Desert Isle Keeper
Taming an Impossible Rogue
I am really upset with Suzanne Enoch. Here’s a book that I loved enough to stay up to read in one sitting waiting for the happily ever after. But Ms. Enoch gives us her typical ending with no glimpse into the HEA itself, just the very start of their commitment to each other. It left so many questions unanswered for me that I had to briefly consider if the book truly was a Desert Isle Keeper. A couple of weeks after having read it, my enjoyment of the book and its position on my re-read shelf confirms that this book does indeed deserve five star status.
Lady Camille Pryce has been engaged to Stephen Pollard, the Marquis of Fenton, for twenty-one years, who has never made the effort to interact with her or court her. Camille feels that she can’t be married to a stranger, and runs away on her wedding day. She is socially disgraced and thrown out by everyone including her own family. She finds shelter and the means to earn an income at Tantalus Club, a gambling house.
Stephen Pollard is an arrogant aristocrat who feels he was publicly disgraced when his fiancée chose to work at a gambling house rather than marry him. Because he has been publicly vicious towards Camille, he is banned from entry into Tantalus Club. He enlists the help of his socially outcast cousin, Keating Blackwood, offering a large sum of money to bring Camille back to the altar willing to marry Stephen.
Keating Blackwood, a former rake, was cast out by society when he admitted to murdering the husband of a lover. He accepts Stephen’s wager only because he needs the money to financially support the woman whose husband he killed and a child borne of his relationship with her. He returns to London after a gap of many years, expecting to find a woman who can be easily persuaded to return to the bosom of society after having suffered from being cast out. Instead, he runs across an independent and wise Camille, who has learned her lessons about superficial society and relationships. He finds himself drawn to her honesty and vulnerability.
Camille also finds herself drawn to Keating as the only male who understands her reasons for not wanting to wed Stephen, and stands up for her without any expectations of physical or other gains. She learns of Keating’s arrangement to return her to Stephen’s side as a bride, and is persuaded to consider the option because she wants to help Keating earn the money he needs to support his son. The rest of the book is about resolving their feelings with the context of the financial issues and emotional pressures from Camille’s family and Stephen.
There are so many things I loved about this book that it’s hard to figure out where to start. The one area where Ms. Enoch shines repeatedly in all her writings is her characterization. This book is no different. The slightly flawed characters, both the hero and heroine, are wonderful. Camille is no-nonsense yet humanly vulnerable. Keating has been touched by the events of his past, and needs redemption by supporting a woman and a son he has never seen. I loved that he could relate to being hurt by society’s taunts, and as a result, he stood up for Camille and deflected negative attention from her. They are both on society’s fringe, evaluating if there is any good reason to return to it at all, and they are in an honest friendship.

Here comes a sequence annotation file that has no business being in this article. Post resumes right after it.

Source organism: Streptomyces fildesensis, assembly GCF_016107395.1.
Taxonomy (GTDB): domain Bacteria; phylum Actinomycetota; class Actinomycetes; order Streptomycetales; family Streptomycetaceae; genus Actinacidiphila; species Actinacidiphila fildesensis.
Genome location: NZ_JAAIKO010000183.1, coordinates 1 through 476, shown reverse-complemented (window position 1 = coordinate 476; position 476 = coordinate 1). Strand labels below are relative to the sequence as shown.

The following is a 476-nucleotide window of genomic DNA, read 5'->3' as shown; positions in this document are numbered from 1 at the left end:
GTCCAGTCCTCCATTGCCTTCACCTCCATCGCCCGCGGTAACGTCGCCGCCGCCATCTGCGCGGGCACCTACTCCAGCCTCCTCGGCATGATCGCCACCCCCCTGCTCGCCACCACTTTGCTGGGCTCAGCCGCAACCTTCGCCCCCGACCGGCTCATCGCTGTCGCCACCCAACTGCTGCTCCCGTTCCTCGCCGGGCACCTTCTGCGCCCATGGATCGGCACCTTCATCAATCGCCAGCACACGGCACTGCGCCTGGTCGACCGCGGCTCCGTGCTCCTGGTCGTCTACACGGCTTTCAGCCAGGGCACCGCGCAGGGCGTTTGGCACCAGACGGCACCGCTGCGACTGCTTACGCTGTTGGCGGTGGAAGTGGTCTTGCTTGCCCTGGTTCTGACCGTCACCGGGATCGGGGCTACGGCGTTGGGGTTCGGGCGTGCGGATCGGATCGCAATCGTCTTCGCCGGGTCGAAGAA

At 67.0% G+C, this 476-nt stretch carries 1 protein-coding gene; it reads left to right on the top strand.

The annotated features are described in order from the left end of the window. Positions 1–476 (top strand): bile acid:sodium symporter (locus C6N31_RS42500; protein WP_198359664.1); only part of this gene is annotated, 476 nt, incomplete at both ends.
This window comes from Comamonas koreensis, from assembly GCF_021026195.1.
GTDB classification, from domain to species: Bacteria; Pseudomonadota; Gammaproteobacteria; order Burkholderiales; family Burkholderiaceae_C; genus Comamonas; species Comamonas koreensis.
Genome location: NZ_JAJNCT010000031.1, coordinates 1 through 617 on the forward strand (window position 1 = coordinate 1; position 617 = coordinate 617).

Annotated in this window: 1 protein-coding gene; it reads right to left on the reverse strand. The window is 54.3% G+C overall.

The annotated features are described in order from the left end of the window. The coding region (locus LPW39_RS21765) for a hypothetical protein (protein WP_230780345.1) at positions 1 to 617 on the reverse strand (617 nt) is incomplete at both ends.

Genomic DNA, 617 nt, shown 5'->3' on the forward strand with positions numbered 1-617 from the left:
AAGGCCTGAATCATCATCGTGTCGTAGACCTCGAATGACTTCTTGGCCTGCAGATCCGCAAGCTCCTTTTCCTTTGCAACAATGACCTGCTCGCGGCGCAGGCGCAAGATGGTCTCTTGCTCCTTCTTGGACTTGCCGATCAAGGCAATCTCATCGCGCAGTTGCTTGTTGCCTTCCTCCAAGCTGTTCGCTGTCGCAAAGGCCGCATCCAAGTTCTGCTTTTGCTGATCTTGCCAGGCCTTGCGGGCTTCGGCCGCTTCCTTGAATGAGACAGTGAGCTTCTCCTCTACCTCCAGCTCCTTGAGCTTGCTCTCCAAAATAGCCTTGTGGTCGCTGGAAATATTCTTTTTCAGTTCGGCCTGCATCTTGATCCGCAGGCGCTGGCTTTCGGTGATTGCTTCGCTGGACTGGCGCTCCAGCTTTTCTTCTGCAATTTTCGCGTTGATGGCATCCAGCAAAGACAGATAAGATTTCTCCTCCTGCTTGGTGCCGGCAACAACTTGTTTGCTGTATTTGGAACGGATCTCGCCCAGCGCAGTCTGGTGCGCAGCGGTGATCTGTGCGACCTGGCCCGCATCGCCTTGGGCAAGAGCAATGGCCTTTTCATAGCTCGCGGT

I also loved the secondary characters. The support and advice from Camille’s friends at the Tantalus Club, and the understated friendship between Keating and a duke, are meaningful to the plot. I am looking forward to the duke’s love story in the next book. I didn’t love Stephen or Camille’s families as the antagonists, but they are very well sketched out. Stephen’s motivations for wishing Camille to return to him and all his actions are completely in line with his character.
The romance develops through friendship and meaningful interaction, which is a refreshing change from so many romances these days where the story seems hinged on sexual interaction and tension alone. I also found it sweet that both of the primary characters are willing to consider options that are less than ideal for themselves but would benefit the other.
The only negative in this book for me was the lack of resolution of all the open questions for a complete Happily Every After to materialize. As she usually does, Ms. Enoch left this book at a Happy for Now (more like, Happy This Minute) for the couple. As a reader, it is important to me that resolutions (like society’s acceptance of the couple, or potential impacts to family) are explicitly spelled out, or at least allow me to to make the jump from HFN to HEA. This book shortchanges the reader in that area a little bit.
Other than a few questions about the loose ends for the ending, this romance was touching and wonderful. I can sincerely say that I am waiting to re-read this in a couple of months to enjoy the characters and the story all over again, especially as the prelude to the next book in this series.